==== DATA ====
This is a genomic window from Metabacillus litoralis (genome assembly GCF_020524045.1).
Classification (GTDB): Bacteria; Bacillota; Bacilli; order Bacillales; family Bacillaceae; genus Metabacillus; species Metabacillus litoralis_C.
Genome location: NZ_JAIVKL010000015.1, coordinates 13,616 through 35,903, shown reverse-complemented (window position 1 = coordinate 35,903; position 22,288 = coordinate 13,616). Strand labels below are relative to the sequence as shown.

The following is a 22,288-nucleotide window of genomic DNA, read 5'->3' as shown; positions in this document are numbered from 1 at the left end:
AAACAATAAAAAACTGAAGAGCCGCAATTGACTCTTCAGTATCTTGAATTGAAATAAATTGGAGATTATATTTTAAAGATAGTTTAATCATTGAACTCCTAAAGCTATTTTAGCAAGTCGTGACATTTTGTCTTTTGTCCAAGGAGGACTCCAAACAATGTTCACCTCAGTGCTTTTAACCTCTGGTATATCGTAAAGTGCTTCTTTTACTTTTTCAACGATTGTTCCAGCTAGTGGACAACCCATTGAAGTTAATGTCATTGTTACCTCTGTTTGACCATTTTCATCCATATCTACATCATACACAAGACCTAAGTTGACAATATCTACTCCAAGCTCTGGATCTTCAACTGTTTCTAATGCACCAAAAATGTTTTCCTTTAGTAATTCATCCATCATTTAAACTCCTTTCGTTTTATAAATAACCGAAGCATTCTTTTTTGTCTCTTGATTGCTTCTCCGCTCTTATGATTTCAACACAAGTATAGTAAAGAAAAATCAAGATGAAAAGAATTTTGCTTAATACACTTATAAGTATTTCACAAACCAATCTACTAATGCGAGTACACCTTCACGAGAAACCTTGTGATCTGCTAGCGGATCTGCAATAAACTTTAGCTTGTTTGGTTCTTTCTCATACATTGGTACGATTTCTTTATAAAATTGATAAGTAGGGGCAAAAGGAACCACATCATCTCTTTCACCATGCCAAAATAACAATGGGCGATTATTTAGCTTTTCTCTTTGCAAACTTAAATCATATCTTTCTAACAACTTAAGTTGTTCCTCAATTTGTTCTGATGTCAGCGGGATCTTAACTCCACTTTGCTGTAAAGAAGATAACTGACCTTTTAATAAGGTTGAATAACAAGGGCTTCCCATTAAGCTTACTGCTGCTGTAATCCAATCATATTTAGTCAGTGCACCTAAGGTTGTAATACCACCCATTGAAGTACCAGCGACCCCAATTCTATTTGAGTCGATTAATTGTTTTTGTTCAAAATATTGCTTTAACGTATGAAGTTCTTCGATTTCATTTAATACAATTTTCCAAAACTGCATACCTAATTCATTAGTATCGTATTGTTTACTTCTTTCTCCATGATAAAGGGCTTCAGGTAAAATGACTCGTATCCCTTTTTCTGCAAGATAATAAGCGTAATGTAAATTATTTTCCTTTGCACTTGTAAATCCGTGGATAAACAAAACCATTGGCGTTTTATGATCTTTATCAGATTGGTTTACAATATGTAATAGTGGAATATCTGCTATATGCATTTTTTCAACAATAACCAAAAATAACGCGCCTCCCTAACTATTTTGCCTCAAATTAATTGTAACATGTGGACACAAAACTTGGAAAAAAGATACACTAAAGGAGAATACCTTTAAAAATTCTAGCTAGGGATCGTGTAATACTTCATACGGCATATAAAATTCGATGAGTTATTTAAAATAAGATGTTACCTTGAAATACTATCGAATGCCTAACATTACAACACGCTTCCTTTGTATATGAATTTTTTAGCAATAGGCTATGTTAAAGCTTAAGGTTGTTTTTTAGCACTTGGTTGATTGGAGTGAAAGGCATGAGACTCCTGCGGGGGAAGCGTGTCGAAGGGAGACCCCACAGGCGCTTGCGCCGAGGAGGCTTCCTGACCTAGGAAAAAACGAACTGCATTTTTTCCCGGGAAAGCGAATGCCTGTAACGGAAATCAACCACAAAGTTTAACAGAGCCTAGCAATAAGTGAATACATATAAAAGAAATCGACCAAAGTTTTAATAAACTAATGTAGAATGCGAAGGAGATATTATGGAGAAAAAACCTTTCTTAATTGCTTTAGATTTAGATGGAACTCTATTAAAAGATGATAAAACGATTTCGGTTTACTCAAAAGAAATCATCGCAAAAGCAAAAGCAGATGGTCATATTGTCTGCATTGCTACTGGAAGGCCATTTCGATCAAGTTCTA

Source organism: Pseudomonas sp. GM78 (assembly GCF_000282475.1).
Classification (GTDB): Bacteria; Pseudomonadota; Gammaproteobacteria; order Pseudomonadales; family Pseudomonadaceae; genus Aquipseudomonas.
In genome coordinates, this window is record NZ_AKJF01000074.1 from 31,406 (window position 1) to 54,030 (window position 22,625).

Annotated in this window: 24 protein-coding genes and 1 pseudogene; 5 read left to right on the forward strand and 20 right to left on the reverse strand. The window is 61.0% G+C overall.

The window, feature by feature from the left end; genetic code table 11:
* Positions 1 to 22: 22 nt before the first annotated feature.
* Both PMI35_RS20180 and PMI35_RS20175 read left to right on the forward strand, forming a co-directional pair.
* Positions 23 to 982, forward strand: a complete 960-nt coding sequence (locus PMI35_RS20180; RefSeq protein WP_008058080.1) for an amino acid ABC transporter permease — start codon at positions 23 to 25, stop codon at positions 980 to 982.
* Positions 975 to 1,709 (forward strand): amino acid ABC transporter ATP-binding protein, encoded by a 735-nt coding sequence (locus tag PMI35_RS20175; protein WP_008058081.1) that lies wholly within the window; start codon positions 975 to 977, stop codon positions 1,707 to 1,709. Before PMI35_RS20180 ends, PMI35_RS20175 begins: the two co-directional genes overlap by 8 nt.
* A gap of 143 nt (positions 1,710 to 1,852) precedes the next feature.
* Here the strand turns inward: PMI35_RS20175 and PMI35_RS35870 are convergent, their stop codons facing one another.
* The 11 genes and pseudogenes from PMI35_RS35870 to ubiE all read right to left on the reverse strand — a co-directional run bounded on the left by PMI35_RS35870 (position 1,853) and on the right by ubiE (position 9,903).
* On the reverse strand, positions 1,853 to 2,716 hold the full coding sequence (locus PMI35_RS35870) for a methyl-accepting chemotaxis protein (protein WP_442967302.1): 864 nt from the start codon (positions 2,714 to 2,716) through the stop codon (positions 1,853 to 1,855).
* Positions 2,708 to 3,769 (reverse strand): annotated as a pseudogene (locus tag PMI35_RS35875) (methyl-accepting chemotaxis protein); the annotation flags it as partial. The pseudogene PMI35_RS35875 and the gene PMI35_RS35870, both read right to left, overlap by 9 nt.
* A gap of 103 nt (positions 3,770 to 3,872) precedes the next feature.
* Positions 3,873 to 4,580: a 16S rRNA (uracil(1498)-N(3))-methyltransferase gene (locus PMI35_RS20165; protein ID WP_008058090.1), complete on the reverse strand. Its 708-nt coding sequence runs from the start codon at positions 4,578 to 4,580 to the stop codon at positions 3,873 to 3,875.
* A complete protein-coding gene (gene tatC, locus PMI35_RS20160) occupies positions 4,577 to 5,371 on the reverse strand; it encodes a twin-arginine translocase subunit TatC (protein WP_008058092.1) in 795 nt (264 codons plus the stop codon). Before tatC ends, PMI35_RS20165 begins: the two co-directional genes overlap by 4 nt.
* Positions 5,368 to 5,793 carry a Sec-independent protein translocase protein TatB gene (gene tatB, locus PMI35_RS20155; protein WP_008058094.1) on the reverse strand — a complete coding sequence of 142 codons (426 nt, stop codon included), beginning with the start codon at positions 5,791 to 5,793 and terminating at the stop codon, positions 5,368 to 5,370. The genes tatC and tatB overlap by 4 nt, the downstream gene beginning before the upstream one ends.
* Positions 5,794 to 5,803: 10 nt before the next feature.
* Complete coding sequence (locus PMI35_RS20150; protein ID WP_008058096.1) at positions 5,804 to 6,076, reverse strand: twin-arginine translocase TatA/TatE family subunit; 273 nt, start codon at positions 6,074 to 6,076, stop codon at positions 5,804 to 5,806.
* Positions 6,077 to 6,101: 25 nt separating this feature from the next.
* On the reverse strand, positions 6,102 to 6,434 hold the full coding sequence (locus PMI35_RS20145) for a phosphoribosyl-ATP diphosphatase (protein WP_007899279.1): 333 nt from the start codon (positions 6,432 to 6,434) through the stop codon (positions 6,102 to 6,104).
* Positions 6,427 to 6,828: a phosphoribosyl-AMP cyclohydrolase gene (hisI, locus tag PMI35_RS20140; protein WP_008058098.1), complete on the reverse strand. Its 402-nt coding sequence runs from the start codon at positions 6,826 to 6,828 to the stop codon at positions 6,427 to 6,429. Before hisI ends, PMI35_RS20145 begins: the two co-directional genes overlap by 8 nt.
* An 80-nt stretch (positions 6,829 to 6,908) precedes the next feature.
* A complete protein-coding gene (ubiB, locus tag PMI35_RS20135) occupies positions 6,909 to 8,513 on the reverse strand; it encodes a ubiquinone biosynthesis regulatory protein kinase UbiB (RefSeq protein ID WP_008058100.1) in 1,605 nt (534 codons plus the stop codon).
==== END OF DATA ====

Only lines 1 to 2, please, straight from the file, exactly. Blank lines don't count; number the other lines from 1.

This is a genomic window from Metabacillus litoralis (genome assembly GCF_020524045.1).
Classification (GTDB): Bacteria; Bacillota; Bacilli; order Bacillales; family Bacillaceae; genus Metabacillus; species Metabacillus litoralis_C.